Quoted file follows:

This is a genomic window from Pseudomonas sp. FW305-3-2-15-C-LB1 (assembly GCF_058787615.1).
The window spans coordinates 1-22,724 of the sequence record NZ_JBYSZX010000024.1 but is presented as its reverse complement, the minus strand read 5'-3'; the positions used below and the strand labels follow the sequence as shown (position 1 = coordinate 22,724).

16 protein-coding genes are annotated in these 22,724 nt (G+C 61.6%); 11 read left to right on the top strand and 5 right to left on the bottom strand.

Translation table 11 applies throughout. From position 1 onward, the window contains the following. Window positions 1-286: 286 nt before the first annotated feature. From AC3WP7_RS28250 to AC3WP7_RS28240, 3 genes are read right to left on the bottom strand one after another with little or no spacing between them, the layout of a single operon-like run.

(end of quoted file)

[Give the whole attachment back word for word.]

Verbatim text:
This is a genomic window from Pseudomonas sp. FW305-3-2-15-C-LB1 (assembly GCF_058787615.1).
The window spans coordinates 1-22,724 of the sequence record NZ_JBYSZX010000024.1 but is presented as its reverse complement, the minus strand read 5'-3'; the positions used below and the strand labels follow the sequence as shown (position 1 = coordinate 22,724).

16 protein-coding genes are annotated in these 22,724 nt (G+C 61.6%); 11 read left to right on the top strand and 5 right to left on the bottom strand.

Translation table 11 applies throughout. From position 1 onward, the window contains the following. Window positions 1-286: 286 nt before the first annotated feature. From AC3WP7_RS28250 to AC3WP7_RS28240, 3 genes are read right to left on the bottom strand one after another with little or no spacing between them, the layout of a single operon-like run.